WEST LAFAYETTE'S HISTORY began in the early 19th Century yet much of the town - now city's - history remains untold.
Residents current and former are both welcome to contribute to this blog and to the Library's collection of West Lafayette Memories.
A Bit of Background on the
State Street Walking Tour
scheduled for Sunday July 10
during 2016 and the major changes coming to the State Street landscape this
year and years following have prompted the West Lafayette History and Research
Center to focus our efforts at capturing the history of the retail corridor
long known as State Street in West Lafayette - Then and Now.
Remember the street
car lines running down State Street?Or
how State Street has evolved from a thriving family centered retail/service
artery for West Lafayette offering everything from grocery stores to barber
shops, drug stores to women and men’s clothing stores lining State Street to
the current emphasis on serving the retail needs of Purdue students and staff ?
We look forward to
collecting YOUR memories too – we hope you’ll share them with our docents and
on written comment cards available during the tour at the Library before and
after the tour.
Members of the West Lafayette History and Research Advisory Council meet most every month to discuss developments for the West Lafayette History Center and to share city memories.
The Council members have asked to share those memories with our blog readers and so beginning with the March 28, 2016 meeting notes we're glad to make them available.
Comments and clarifications are welcome!
We're focusing our attention on State Street for the 2016 Bicentennial Year and so the March meeting of the Council discussed a wide number of State Street building topics and traditions.
Here is a summary of those March 28, 2016 discussions.....
Street in the Village Area of West Lafayette was a retail center for
the community for many decades from the late 19th and well into the 20the century. State Street's retail importance continues
with a sometimes different cast of business characters today.
Highlighting this retail commerce, several notable buildings located along State Street - from the Levee area deep into the Village - are discussed in a video series produced by Purdue students as well. Watching these videos offers us a look back into a West Lafayette from earlier days..........
And with Triple XXX is all about the root beer...and the burgers..... Triple XXX
Elsalyn Shop for women’s wear opened on Northwestern Avenue in the Village
and moved to State Street across from Harry’s Chocolate Shop (located at 318
State Street in the 1960 and 1970 City Directories; it was located at 724
Northwestern Avenue in the 1950 City Directory).The shop was owned by Judge Parkinson (a Federal
Judge in Chicago) and his wife Elsie and was known as a chic women’s fashion
store in its day.It was a neighbor to Geisler’s Style Stores for Men (1950,
1960 City Directories) at 316 State Street and by Steck’s Wear-haus for men (1970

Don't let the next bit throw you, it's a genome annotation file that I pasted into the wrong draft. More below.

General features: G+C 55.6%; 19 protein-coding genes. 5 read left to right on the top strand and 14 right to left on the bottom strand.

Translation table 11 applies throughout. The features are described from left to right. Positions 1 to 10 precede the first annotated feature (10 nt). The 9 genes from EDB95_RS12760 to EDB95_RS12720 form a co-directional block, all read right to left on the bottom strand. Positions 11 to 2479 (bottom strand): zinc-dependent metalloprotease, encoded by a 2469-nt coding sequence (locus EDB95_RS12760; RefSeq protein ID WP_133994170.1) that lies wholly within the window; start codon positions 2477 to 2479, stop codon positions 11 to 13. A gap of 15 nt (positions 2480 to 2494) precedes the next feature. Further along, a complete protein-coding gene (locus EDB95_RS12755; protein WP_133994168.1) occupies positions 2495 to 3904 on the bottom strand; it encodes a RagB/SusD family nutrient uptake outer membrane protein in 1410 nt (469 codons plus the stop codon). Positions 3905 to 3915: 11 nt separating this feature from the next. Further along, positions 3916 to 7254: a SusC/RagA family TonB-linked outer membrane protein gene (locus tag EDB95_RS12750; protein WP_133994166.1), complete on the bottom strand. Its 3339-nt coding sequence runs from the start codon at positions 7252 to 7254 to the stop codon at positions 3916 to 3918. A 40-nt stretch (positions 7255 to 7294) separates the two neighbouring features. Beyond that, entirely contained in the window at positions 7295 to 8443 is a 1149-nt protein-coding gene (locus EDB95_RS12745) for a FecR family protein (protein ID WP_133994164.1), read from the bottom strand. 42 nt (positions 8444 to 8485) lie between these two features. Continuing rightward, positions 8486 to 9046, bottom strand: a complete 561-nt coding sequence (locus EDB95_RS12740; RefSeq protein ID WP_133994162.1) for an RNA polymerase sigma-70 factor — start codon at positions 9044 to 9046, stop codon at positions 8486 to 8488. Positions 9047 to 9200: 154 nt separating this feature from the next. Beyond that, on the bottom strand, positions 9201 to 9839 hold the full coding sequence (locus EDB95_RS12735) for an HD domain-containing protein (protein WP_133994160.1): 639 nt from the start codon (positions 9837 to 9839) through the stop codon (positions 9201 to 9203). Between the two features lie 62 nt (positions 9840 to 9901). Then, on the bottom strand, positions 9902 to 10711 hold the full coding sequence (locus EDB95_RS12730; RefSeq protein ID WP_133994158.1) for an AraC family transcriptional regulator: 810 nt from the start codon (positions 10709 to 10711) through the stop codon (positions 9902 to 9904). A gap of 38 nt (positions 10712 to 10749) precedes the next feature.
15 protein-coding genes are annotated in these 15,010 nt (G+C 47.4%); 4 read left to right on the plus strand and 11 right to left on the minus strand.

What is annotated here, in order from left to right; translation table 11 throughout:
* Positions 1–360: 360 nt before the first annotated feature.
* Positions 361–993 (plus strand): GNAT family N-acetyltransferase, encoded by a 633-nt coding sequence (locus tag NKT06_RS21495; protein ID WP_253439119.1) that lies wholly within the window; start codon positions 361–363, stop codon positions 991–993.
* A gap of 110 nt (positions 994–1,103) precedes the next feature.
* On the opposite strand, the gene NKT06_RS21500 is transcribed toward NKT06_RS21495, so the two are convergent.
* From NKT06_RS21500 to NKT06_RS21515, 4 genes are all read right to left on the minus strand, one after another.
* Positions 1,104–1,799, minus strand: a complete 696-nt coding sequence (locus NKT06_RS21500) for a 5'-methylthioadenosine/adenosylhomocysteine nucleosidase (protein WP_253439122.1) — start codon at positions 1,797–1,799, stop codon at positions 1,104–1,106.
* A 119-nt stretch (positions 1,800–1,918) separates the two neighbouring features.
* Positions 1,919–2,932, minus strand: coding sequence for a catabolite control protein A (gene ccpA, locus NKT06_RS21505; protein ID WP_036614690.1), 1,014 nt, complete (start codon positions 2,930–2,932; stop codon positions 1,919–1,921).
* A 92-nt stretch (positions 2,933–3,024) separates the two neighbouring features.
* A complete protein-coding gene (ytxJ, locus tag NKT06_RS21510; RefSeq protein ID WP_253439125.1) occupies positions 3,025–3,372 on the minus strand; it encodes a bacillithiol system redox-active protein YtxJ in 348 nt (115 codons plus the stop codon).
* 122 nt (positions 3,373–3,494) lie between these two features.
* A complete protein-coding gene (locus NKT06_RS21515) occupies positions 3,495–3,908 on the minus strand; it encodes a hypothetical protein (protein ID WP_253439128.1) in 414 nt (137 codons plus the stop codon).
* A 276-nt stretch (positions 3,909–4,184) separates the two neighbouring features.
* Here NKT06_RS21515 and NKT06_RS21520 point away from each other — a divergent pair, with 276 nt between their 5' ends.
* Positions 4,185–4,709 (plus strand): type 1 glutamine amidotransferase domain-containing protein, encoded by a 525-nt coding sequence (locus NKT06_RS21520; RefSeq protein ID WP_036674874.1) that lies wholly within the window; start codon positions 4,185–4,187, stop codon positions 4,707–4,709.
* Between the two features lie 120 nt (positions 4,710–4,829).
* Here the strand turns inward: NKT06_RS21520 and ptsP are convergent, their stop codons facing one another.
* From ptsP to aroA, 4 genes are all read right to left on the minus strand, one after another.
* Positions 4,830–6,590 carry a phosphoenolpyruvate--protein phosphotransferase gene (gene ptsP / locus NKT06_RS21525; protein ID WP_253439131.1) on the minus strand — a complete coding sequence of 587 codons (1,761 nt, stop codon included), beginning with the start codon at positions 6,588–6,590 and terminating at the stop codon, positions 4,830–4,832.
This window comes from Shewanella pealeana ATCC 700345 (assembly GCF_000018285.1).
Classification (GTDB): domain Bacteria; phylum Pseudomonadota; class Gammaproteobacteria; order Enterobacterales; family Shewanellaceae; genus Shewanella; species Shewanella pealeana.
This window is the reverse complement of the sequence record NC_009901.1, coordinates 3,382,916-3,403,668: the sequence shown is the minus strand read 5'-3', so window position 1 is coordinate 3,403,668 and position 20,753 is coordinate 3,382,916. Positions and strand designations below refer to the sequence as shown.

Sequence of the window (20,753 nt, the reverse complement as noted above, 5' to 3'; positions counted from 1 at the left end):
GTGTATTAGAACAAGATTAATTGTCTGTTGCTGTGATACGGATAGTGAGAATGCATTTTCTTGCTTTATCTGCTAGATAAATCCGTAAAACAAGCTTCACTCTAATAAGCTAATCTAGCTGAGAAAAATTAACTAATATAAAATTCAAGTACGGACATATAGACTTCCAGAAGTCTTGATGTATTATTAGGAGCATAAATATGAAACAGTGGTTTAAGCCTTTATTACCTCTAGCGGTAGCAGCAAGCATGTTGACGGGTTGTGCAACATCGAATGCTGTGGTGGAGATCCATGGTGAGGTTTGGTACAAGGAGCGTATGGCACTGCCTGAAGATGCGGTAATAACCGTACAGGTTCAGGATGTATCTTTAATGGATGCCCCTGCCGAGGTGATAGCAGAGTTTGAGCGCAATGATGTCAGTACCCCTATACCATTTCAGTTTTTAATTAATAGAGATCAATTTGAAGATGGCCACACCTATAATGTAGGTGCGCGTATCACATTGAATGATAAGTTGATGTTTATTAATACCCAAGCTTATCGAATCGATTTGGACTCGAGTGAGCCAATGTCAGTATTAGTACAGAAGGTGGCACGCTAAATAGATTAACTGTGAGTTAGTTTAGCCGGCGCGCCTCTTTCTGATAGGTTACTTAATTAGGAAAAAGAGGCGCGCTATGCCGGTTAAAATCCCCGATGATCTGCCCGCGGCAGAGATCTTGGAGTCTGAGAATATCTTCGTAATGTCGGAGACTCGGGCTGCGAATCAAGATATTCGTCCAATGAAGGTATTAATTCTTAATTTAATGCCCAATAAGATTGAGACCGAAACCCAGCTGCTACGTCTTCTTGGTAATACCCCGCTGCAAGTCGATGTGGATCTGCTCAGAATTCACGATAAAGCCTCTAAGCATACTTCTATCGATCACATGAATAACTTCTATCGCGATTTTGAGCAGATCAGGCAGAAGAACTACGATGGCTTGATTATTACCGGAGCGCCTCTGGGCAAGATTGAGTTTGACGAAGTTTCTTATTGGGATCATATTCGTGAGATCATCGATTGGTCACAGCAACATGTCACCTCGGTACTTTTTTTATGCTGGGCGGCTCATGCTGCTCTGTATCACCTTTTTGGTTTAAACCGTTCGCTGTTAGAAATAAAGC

City Directory) at 300 State Street.
Drug Store competition in the Village! The
Walgreens/CVS competition of the modern day was presaged by a local drug store competition
in the 1950’s ‘60’s and ‘70’s.
The long established Bartlett’s
Drugs was a locally owned Lafayette/West Lafayette pharmacy just up the street
from State and Northwestern (just east of Southworth’s at 306 State Street –
1950 and 1960 City Directories).
second Lafayette/West Lafayette pharmacy – University Rexall - was located in
the nearby Jacques building at 314 State Street. (150 and 1960 City
Directories).A 1956 photo shows both University
Rexall and Bartlett’s on State Street.
Bartlett’s was challenged by the
“upstart” Norb Arth who purchased and moved into Bartlett’s drug store as of
the 1970 City Directory. (University
Rexall by that time had changed its name to “Priced Rite Discount Center”.)
Note: Arth’s Rexall Drugs is
shown at a Stadium Avenue address in the 1950 and 1960 City Directories; Arth’s
stayed at this address for many years after adding the State Street location.
Arth’s Drugs became a fixture in
the Village for the next several decades with an entry/exit on both State
Street and Northwestern Avenues.
Cafeteria and Restaurants in the Village: a number of small
restaurants and one cafeteria were to be found along State Street between
Northwestern and Grant Streets - The Varsity Inn, Kampus Kitchen, Jul’s Diner. A cafeteria was located in the storefront
that now holds University Bookstore; named the “The College Inn Cafeteria” it address was 356
State Street near Grant Street (1950 City Directory). These eateries were staffed, we are told,
with both Purdue students and local residents from Lafayette and West Lafayette.
The Jacques building sported a local Pool Hall in the basement listed as “Johnston’s Billiard Hall”in the 1960 City Directory; it was later known as “The Hole” (see the 1970 City
Directory; also see the establishment’s advertising sign in the 1950’s photo of
State Street). This was a place for high school and college kids to hang out
“back in the day”.
The upper (second) floor was the Sunday
home of Blessed Sacrament Catholic
Church.A long time resident
remembers - selling the Sunday Journal and Courier to the parishioners after
church services when he was sa youth.
In the 1950’s the Jacques
building also housed at 314 State Street University Rexall Drug store; and
Geiseler Style Store for Men at 316 State Street. Both stores were located on the building's first floor.
Across State Street the Lux (1950) and then Howard’s Market (1960) offered groceries at 317
State Street. This is now the location of Von's Shops.
“Big Rock Market” was a grocery store located at the base of
State Street at River Road located at 101-105 State Street (1950 City Directory).It may have been named for the folkloric “Rattlesnake
Rock” that legend places near this site in early West Lafayette history.Supposedly rattlesnakes infested an
outcropping of rocks near this location and so early State Street and River Roads
meandered around them.